Maryland's Lawn Fertilizer Law
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Maryland's Lawn Fertilizer Law
Maryland's lawn fertilizer law helps protect the Chesapeake Bay from excess nutrients entering its waters from urban sources, including golf courses, parks, recreation areas, businesses and thousands of lawns. Nutrients, primarily nitrogen and phosphorus, are key ingredients in lawn fertilizer. When it rains, unused nutrients can wash into nearby storm drains and streams that empty into the Chesapeake Bay.
Once in our waterways, these nutrients contribute to the growth of algae blooms that block sunlight from reaching Bay grasses, rob the water of oxygen and threaten underwater life. While certain restrictions on fertilizer use have been in place for farmers since 2001, everyone needs to do their part to protect and restore the Bay. Maryland’s lawn fertilizer law took effect October 1, 2013.
Lawn care professionals hired to apply fertilizer to lawns must be certified by the department or work under the direct supervision of an individual who is certified. This includes professionals for hire as well as individuals responsible for turf management at golf courses, public parks, airports, athletic fields, businesses, cemeteries and other non-agricultural properties.
The department offers fertilizer applicator training and certification exams throughout the year. Click here for exam dates.
Renew Certificates Annually by December 31
Professional Fertilizer Applicator Certificates are valid through December 31 of each year. Certificates may be renewed yearly for a $100 fee and verification of recertification training.
Apply for a Business License
Licenses are required for individuals and businesses that fertilize turf. Licenses are valid for up to one year and expire on December 31 of each year. License holders must file an annual activity report with the department by March 1 covering the previous year.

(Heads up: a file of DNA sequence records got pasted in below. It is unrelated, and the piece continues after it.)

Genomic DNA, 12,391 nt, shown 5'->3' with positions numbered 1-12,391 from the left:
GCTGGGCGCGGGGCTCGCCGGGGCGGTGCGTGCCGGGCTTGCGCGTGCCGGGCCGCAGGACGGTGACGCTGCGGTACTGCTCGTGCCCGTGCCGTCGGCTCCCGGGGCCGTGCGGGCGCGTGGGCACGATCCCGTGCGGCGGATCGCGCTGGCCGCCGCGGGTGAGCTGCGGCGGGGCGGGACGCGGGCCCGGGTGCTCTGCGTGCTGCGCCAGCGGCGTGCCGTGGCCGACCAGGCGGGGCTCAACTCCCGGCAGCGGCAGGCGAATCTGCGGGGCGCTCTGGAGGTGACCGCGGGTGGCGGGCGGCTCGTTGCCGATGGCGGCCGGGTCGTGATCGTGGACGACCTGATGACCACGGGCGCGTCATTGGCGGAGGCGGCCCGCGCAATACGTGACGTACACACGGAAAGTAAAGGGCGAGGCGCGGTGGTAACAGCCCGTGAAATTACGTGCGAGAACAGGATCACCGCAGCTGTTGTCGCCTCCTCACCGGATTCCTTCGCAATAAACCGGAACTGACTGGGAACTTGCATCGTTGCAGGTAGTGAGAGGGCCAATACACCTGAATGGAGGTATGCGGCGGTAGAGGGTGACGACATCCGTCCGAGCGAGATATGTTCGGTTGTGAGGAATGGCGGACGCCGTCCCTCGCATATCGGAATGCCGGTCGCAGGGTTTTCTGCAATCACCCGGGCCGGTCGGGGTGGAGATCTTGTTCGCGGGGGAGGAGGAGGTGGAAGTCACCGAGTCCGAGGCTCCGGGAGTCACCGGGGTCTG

Click here for a business license application.
Violators are subject to civil penalties of up to $1,000 for the first violation and $2,000 for each subsequent violation.
Homeowners and do-it-yourselfers are required to obey fertilizer application
restrictions, use best management practices when applying fertilizer, observe fertilizer blackout dates and follow University of Maryland recommendations when fertilizing lawns. Click here for more information. A county, municipality or the Maryland Department of Agriculture may enforce these requirements for homeowners. The law supersedes any existing local ordinances.
- Everyone must follow University of Maryland fertilizer recommendations.
- A single fertilizer application may not exceed 0.9-pound total N per 1,000 sq ft which can include no more than 0.7 pound of soluble N per 1,000 sq ft.
- Lawn care pros should consult the Maryland Professional Lawn Care Manual.
- Phosphorus may only be applied when a soil test indicates that it is needed or when a lawn is being established, patched or renovated.
- Don't use fertilizer to de-ice walkways and driveways.
- Clean up fertilizer spills.
- Keep fertilizer 10 to 15 feet from waterways.
- Do not fertilize lawns if heavy rain is predicted or the ground is frozen.
- Do not apply lawn fertilizer between November 16 and March 1.
- Enhanced efficiency controlled release products may be applied at no more than 2.5 pounds per year, with a maximum monthly release rate of 0.7 pound of N per 1,000 sq ft.
For Lawn Care Pros Only
- Fertilizer blackout dates run from November 16 through February 28. Lawns may not be fertilized with products containing nitrogen or phosphorus during the blackout dates; however,
- Lawn Care Professionals (not homeowners) may apply nitrogen to lawns, between November 16 through December 1 at a maximum rate of 0.5 pound per 1000 sq ft., using either fast or slow release nitrogen.
- Organic or natural organic turf fertilizer containing phosphorus may not be applied when soils test at "optimum" to "excessive" for phosphorus levels. (This applies to homeowners, too!)
- Enhanced efficiency fertilizers may not be applied to lawns between November 16 and February 28th of each year.